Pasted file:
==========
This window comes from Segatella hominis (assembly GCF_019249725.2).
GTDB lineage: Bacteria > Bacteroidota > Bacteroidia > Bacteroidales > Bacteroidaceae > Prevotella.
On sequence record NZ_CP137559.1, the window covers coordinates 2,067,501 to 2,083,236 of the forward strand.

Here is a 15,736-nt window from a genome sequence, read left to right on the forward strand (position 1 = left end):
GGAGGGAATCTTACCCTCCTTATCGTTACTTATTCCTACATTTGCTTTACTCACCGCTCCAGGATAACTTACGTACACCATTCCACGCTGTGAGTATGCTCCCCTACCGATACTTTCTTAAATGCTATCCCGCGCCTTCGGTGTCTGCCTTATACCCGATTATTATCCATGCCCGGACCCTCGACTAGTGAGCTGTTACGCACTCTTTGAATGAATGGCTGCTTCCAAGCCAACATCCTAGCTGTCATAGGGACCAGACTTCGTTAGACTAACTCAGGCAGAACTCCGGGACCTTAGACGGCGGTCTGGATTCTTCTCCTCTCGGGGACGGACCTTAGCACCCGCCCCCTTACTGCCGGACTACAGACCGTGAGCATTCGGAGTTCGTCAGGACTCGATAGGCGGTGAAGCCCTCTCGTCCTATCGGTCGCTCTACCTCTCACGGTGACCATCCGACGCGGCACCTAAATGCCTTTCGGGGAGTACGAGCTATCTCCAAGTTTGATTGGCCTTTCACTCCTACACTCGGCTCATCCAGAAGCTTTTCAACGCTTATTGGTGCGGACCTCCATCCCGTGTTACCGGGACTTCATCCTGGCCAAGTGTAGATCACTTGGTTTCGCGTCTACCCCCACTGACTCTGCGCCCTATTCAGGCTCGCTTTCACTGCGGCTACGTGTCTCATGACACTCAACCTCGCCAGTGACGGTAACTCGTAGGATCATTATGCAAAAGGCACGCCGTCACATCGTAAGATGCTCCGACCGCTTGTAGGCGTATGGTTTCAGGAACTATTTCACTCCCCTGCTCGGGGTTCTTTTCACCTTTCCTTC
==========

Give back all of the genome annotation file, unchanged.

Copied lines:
This window comes from Segatella hominis (assembly GCF_019249725.2).
GTDB lineage: Bacteria > Bacteroidota > Bacteroidia > Bacteroidales > Bacteroidaceae > Prevotella.
On sequence record NZ_CP137559.1, the window covers coordinates 2,067,501 to 2,083,236 of the forward strand.

Here is a 15,736-nt window from a genome sequence, read left to right on the forward strand (position 1 = left end):
GGAGGGAATCTTACCCTCCTTATCGTTACTTATTCCTACATTTGCTTTACTCACCGCTCCAGGATAACTTACGTACACCATTCCACGCTGTGAGTATGCTCCCCTACCGATACTTTCTTAAATGCTATCCCGCGCCTTCGGTGTCTGCCTTATACCCGATTATTATCCATGCCCGGACCCTCGACTAGTGAGCTGTTACGCACTCTTTGAATGAATGGCTGCTTCCAAGCCAACATCCTAGCTGTCATAGGGACCAGACTTCGTTAGACTAACTCAGGCAGAACTCCGGGACCTTAGACGGCGGTCTGGATTCTTCTCCTCTCGGGGACGGACCTTAGCACCCGCCCCCTTACTGCCGGACTACAGACCGTGAGCATTCGGAGTTCGTCAGGACTCGATAGGCGGTGAAGCCCTCTCGTCCTATCGGTCGCTCTACCTCTCACGGTGACCATCCGACGCGGCACCTAAATGCCTTTCGGGGAGTACGAGCTATCTCCAAGTTTGATTGGCCTTTCACTCCTACACTCGGCTCATCCAGAAGCTTTTCAACGCTTATTGGTGCGGACCTCCATCCCGTGTTACCGGGACTTCATCCTGGCCAAGTGTAGATCACTTGGTTTCGCGTCTACCCCCACTGACTCTGCGCCCTATTCAGGCTCGCTTTCACTGCGGCTACGTGTCTCATGACACTCAACCTCGCCAGTGACGGTAACTCGTAGGATCATTATGCAAAAGGCACGCCGTCACATCGTAAGATGCTCCGACCGCTTGTAGGCGTATGGTTTCAGGAACTATTTCACTCCCCTGCTCGGGGTTCTTTTCACCTTTCCTTC